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Place of Death
Los Angeles, California
Cause of Death
Profile Bio Text
Although this lovely, light brown-haired leading lady would wind up better known as one of Loretta Young`s three acting sisters, Sally Blane nevertheless enjoyed a modest "B" film career during the late 20s and 30s. The resemblance to her "A" level sister was very strong -- the same graceful, elongated face and fawn-like, wide-set eyes. Unlike her sister, however, Sally lacked strong determination and ambition. Although she remained on the second or third Hollywood tier throughout her career, her film output was considerable if mostly routine.
Sally was born Elizabeth Jane Young in Salida, Colorado, in 1910 while her mother was en route by train to the family home in Salt Lake City. The train actually had to make an unscheduled stop so that her mother could give birth. Her parents separated when she was five and her mother moved the four girls and one boy to Hollywood where a sister lived. All the children pitched in financially by becoming movie extras. Sally and her brother John R. Young (better known as Jack) both appeared uncredited in the silent film Sirens of the Sea (1917) starring Jack Mulhall in which she played a sea nymph. She also had an unbilled part in Rudolph Valentino`s smoldering classic The Sheik (1921).
Sally`s beauty only heightened as she grew up. Director Wesley Ruggles noticed the teen dancing at the Cafe Montmarte and tested her for the "Collegian" film series. She was cast and soon signed by Paramount who insisted on the new marquee name of Sally Blane. Around the same time, younger sister Loretta (by three years) signed with First National Studios. During their early build-up both Sally and Loretta were dubbed "Wampas Baby Stars of 1929". Throughout this time their mother maintained a firm hand in the girls` personal and professional lives.
One of Sally`s first leading roles was in the western silent Shootin` Irons (1927) and she went on to play a number of prairie flowers opposite Hollywood`s top cowboys. She played opposite Tom Mix in three: A Horseman of the Plains (1928), King Cowboy (1928) and Outlawed (1929). Her career peaked early and Sally seemed content to freelance for such "poverty" studios as Monogram, Escelsior, Chesterfield and Artclass in a variety of genres -- crimers, light comedy, mysteries, action adventures. Developing a "nice girl" image, other male co-stars she shared the screen with, both rising and established, included Rudy Vallee in The Vagabond Lover (1929), Douglas Fairbanks Jr. in Little Accident (1930), Lew Ayres in The Spirit of Notre Dame (1931), Walter Huston in The Star Witness (1931), Richard Cromwell in Shanghaied Love (1931), Edmund Lowe in both Trick for Trick (1933) and No More Women (1934), Lee Tracy in Advice to the Lovelorn (1933), Buster Crabbe in She Had to Choose (1934), and Joel McCrea in Half a Sinner (1934).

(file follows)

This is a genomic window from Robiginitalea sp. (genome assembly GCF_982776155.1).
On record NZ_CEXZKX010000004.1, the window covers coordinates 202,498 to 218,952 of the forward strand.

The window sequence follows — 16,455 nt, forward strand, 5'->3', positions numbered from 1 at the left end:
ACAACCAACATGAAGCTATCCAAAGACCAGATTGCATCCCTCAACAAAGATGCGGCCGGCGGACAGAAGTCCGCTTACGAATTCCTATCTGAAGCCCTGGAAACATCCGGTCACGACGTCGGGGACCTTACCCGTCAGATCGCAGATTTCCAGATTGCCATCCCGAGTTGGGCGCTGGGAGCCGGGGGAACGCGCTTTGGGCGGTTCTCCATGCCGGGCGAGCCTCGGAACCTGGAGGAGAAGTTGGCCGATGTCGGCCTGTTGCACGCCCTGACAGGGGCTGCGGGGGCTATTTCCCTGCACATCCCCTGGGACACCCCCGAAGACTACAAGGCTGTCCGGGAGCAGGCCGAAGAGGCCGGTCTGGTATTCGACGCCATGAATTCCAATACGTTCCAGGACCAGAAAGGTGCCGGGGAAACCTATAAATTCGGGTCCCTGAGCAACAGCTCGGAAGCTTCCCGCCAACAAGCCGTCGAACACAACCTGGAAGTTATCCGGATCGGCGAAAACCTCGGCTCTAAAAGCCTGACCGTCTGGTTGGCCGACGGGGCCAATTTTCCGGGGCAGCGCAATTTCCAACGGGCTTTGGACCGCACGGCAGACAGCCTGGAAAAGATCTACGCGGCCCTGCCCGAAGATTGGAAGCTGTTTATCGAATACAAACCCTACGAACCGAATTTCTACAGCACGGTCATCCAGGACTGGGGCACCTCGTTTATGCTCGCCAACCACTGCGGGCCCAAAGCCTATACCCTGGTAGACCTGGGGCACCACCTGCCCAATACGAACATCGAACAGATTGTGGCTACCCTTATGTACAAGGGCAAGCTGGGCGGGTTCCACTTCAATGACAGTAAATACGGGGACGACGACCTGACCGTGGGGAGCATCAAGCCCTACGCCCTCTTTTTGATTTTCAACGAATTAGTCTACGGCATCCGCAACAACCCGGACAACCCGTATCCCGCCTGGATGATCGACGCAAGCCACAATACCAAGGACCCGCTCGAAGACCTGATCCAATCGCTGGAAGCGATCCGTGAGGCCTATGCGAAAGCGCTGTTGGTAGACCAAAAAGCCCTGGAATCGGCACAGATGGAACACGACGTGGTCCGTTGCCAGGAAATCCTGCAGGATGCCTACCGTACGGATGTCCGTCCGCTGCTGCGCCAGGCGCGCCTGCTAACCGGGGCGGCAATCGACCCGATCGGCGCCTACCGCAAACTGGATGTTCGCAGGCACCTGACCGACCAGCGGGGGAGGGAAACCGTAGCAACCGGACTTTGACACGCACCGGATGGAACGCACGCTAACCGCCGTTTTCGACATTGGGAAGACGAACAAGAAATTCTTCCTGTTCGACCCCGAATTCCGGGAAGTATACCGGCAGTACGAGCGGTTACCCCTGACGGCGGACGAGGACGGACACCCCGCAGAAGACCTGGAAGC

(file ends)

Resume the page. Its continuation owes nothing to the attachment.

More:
A two-year lull occurred following the filming of Fox`s This Is the Life (1935), and Sally never tried very hard to regain her momentum. Much of this had to do with her meeting of (in 1935) and marriage to (in 1937) director and one-time actor Norman Foster, who had once dated her sister Loretta. Although Sally returned to films in 1937, she was already focused on her marriage and having a family. She and sisters Polly Ann Young and Georgiana Young, however, did make it a family affair at Loretta`s insistence when they were given featured roles in Loretta`s biopic The Story of Alexander Graham Bell (1939). They all played, of course, Loretta`s sisters and this was to be the only time all four girls ever appeared together. One of Sally`s last pictures was in the whodunnit Charlie Chan at Treasure Island (1939) directed by her husband.
During WWII, the family, which now included a son and daughter, lived in Mexico where Foster helmed Spanish-language pictures. She appeared in one of them. Later the family relocated to Beverly Hills and Sally officially ended her cinematic career with an isolated part in A Bullet for Joey (1955). Comfortably retired for many decades, Foster died of cancer in July of 1976. Sally herself succumbed to cancer two decades later on August 27, 1997. Cancer claimed sister Polly just months earlier and sister Loretta would die of ovarian cancer in 2000. Sally was survived by her two children, Robert and Gretchen. Sister Loretta`s real name was Gretchen and Sally had named her daughter in honor of her.
Full Name at Birth
Elisabeth Jane Young
Claim to Fame
WAMPAS Baby Star of 1929
John Earl Young
Gladys Royal Young
Loretta Young, Georgiana Young, Polly Ann Young
George Belzer (step father)
Has Detailed Data (New)
Sally Blane (born Elizabeth Jane Young; July 11, 1910 – August 27, 1997) was an American actress. She appeared in over 70 movies.
Couple Profile Source
Wide set eyes
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